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While you were sleeping: Record drop in home sales

Wednesday 25th August 2010

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Equities on Wall Street and across Europe fell after a US home sales report disappointed even the most pessimistic forecasters, heightening ever-growing concern about the outlook for the world’s largest economy. US Treasuries rallied.

Sales of existing houses in the US plummetted by a record 27% in July. Purchases plunged to a 3.83 million annual pace, the lowest in a decade of record keeping and worse than the most pessimistic forecast of economists surveyed by Bloomberg News.

Figures from the National Association of Realtors showed today in Washington also showed that demand for single-family houses dropped to a 15-year low and the number of homes on the market grew.

"Sentiment continues to build for an even more negative economic outlook,” Thomas Simons, money market economist at Jefferies & Co, told Reuters.

Adding to the gloom was Bill Gross, who runs the world’s biggest mutual fund at Pacific Investment Management, said mortgage yields in the US could rise as much as four percentage points without government support.

“Ninety-five percent of existing mortgage creation over the past 12 months were government guaranteed,” Gross wrote in a monthly investment outlook Bloomberg reported.

“The private market was nowhere to be found because they charged too much.”

Gross wrote that a transition back to a private market would generate “enormous” costs in terms of yields, which could rise 300 basis points to 400 basis points, “crippling any hopes of a housing-led revival to the economy”.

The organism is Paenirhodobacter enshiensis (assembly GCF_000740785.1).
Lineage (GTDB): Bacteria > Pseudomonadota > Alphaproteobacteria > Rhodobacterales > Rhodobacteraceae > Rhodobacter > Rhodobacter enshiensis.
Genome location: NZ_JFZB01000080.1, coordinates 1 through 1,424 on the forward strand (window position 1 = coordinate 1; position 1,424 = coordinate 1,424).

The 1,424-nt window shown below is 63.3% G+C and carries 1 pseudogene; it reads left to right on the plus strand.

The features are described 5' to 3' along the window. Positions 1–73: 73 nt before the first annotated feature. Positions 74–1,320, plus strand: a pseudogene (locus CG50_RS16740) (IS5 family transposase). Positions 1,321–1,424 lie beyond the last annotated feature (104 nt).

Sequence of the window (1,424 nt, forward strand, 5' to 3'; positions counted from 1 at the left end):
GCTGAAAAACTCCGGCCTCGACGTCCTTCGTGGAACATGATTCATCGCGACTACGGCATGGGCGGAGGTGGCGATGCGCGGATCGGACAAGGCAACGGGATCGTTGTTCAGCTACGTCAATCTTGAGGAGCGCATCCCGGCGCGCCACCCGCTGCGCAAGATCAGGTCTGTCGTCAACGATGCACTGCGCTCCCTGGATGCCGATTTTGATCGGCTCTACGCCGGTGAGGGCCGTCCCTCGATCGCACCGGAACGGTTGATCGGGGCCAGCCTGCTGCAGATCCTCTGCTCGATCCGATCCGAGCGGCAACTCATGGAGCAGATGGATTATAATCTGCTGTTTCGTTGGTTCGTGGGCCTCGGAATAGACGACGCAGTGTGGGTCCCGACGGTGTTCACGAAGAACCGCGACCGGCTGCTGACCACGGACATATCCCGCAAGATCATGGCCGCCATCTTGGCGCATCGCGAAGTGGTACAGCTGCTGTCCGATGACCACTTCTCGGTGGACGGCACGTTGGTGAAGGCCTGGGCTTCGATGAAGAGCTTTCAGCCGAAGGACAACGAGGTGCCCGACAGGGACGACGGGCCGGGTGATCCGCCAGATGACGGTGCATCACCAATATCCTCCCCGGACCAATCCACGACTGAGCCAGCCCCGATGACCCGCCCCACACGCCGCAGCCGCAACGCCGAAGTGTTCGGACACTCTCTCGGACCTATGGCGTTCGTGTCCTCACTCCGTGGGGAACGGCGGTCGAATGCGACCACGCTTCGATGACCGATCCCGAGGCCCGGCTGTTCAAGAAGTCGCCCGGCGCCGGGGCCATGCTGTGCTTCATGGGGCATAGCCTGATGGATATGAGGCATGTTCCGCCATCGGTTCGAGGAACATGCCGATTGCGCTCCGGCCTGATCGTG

In late trading, the Dow Jones Industrial Average shed 1.03%, the Standard & Poor's 500 Index declined 1.22% and The Nasdaq Composite Index dropped 1.40%.

Among the most active stocks on Wall Street were Alcoa, Boeing and Caterpillar.

The Chicago Board Options Exchange Volatility Index, or VIX, which is known as Wall Street’s ‘fear gauge’, rose 4.91% to 26.92 in New York. The index measures the cost of using options as insurance against declines in the Standard & Poor’s 500 Index.

The Stoxx Europe 600 Index dropped 1.7% to 249.45.

National benchmark indexes fell in all 18 western European markets except Iceland. The UK’s FTSE 100 declined 1.51%, Germany’s DAX lost 1.26% and France’s CAC 40 shed 1.75%.

Among the most active stocks in Europe were Rio Tinto, CRH and Lafarge.

The UK faces a “real risk” of a second recession, Bank of England policy maker Martin Weale told the London-based Times in an interview. The central bank’s latest economic forecasts, published on August 11, were “putting a significant chance on the economy contracting over a four-quarter period,” Weale said, according to the newspaper.

Concern about the economic outlook drove investors to the relative safety of US Treasuries. The rally drove two-year note yields to another record low.

The difference between the two-year note yield and the Federal Reserve’s target lending rate fell to the narrowest level since December 2008, when the central bank adopted a range of zero to 0.25%, according to Bloomberg. The government’s US$37 billion auction of two-year notes attracted a record low yield.